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17β-hydroxysteroid dehydrogenase type 10 (HSD10) deficiency is a disorder that affects many parts of the body. This condition is typically more severe in males than in females. Males with HSD10 deficiency have normal early development but soon begin to lose skills they have acquired. This developmental regression typically occurs before age 5 and results in intellectual disability and loss of motor skills such as sitting, standing, and walking. Affected males frequently have weak muscle tone (hypotonia), recurrent seizures (epilepsy), and movement problems. Progressive vision and hearing loss is also common in males with HSD10 deficiency.
Females with HSD10 deficiency may have developmental delay, learning problems, or intellectual disability, but they do not experience developmental regression. Some females may have additional features of this condition, such as epilepsy, movement problems, and hearing loss.
The prevalence of HSD10 deficiency is unknown. At least 11 affected individuals have been identified.
Mutations in the HSD17B10 gene cause HSD10 deficiency. This gene provides instructions for making an enzyme called HSD10, which is found in many areas of the body. The HSD10 enzyme is located within mitochondria, the energy-producing centers inside cells, where it has several different functions. This enzyme is involved in breaking down the protein building block (amino acid) isoleucine and a group of fats called branched-chain fatty acids. It is also necessary for certain chemical reactions involving male sex hormones (androgens), female sex hormones (estrogens), and substances called neurosteroids that regulate the activity of the nervous system.
Mutations that cause HSD10 deficiency change single amino acids in HSD10, which reduces or eliminates the activity of the enzyme. It remains unclear how a shortage (deficiency) of HSD10 enzyme leads to the signs and symptoms of this disorder. Some researchers suspect that the neurological problems associated with HSD10 deficiency are caused by abnormal neurosteroid activity. Other features of the disorder may be related to the inability to process isoleucine and certain fats.
Changes in this gene are associated with 17β-hydroxysteroid dehydrogenase type 10 deficiency.
This condition is inherited in an X-linked dominant pattern. The gene associated with this condition is located on the X chromosome, which is one of the two sex chromosomes. In females (who have two X chromosomes), a mutation in one of the two copies of the gene in each cell is usually sufficient to cause the disorder. However, some females with one mutation do not develop any signs or symptoms of the condition. In males (who have only one X chromosome), a mutation in the only copy of the gene in each cell causes the disorder. In most cases, males experience more severe symptoms of the disorder than females. A characteristic of X-linked inheritance is that fathers cannot pass X-linked traits to their sons.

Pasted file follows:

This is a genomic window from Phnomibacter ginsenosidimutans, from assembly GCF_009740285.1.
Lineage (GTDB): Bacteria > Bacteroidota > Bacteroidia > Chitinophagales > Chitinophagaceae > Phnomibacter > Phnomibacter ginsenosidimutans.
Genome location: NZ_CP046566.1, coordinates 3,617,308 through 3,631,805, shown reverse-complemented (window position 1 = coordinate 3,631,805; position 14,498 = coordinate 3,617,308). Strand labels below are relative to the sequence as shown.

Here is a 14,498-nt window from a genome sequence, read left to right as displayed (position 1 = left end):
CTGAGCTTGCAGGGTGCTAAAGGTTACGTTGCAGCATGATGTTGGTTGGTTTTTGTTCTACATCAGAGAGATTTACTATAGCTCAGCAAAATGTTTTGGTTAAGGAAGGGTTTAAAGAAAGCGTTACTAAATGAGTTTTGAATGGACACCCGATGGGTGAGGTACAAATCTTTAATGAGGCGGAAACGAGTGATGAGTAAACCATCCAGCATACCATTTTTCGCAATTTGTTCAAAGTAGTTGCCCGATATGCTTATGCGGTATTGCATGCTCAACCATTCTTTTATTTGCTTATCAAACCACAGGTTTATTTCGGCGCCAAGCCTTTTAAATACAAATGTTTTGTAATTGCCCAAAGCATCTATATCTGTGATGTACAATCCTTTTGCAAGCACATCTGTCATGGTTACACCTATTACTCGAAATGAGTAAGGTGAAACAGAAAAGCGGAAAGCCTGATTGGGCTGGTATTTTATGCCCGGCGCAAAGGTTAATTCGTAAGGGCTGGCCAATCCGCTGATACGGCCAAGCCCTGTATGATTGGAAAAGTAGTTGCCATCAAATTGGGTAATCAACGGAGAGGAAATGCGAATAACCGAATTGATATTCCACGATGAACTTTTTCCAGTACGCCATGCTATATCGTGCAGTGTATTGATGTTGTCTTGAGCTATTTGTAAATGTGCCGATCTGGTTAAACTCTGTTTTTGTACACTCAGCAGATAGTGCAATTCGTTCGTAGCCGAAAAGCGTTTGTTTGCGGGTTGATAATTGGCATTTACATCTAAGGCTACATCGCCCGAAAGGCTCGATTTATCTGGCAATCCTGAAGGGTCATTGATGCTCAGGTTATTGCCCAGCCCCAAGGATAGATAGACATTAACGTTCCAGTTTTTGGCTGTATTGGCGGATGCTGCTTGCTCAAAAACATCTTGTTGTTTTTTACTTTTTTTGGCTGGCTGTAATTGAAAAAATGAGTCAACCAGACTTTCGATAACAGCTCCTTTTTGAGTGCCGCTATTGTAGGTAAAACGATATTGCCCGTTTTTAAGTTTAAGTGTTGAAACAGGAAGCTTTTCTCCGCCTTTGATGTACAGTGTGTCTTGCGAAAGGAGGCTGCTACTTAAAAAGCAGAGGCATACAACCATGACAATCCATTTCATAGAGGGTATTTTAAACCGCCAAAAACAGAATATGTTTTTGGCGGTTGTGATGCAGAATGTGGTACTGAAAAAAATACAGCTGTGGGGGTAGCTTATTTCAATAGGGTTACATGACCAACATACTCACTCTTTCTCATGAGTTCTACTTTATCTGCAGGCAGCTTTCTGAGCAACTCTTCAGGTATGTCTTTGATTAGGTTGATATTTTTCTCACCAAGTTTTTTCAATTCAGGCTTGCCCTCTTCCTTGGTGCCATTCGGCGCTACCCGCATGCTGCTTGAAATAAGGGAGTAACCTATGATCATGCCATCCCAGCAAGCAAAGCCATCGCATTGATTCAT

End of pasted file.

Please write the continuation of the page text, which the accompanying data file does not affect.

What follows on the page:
These resources address the diagnosis or management of HSD10 deficiency and may include treatment providers.
You might also find information on the diagnosis or management of HSD10 deficiency in Educational resources (http://www.ghr.nlm.nih.gov/condition/17beta-hydroxysteroid-dehydrogenase-type-10-deficiency/show/Educational+resources) and Patient support (http://www.ghr.nlm.nih.gov/condition/17beta-hydroxysteroid-dehydrogenase-type-10-deficiency/show/Patient+support).
General information about the diagnosis (http://ghr.nlm.nih.gov/handbook/consult/diagnosis) and management (http://ghr.nlm.nih.gov/handbook/consult/treatment) of genetic conditions is available in the Handbook. Read more about genetic testing (http://ghr.nlm.nih.gov/handbook/testing), particularly the difference between clinical tests and research tests (http://ghr.nlm.nih.gov/handbook/testing/researchtesting).
To locate a healthcare provider, see How can I find a genetics professional in my area? (http://ghr.nlm.nih.gov/handbook/consult/findingprofessional) in the Handbook.
You may find the following resources about HSD10 deficiency helpful. These materials are written for the general public.
You may also be interested in these resources, which are designed for healthcare professionals and researchers.
For more information about naming genetic conditions, see the Genetics Home Reference Condition Naming Guidelines (http://ghr.nlm.nih.gov/ConditionNameGuide) and How are genetic conditions and genes named? (http://ghr.nlm.nih.gov/handbook/mutationsanddisorders/naming) in the Handbook.
Ask the Genetic and Rare Diseases Information Center (http://rarediseases.info.nih.gov/GARD/).
acids ; aciduria ; amino acid ; androgens ; cell ; chromosome ; CoA ; deficiency ; dehydrogenase ; developmental delay ; enzyme ; fatty acids ; gene ; hypotonia ; inheritance ; isoleucine ; methyl ; mitochondria ; motor ; muscle tone ; mutation ; nervous system ; neurological ; newborn screening ; prevalence ; protein ; regression ; screening ; sex chromosomes ; X-linked dominant
You may find definitions for these and many other terms in the Genetics Home Reference Glossary (http://www.ghr.nlm.nih.gov/glossary).
The resources on this site should not be used as a substitute for professional medical care or advice. Users seeking information about a personal genetic disease, syndrome, or condition should consult with a qualified healthcare professional. See How can I find a genetics professional in my area? (http://ghr.nlm.nih.gov/handbook/consult/findingprofessional) in the Handbook.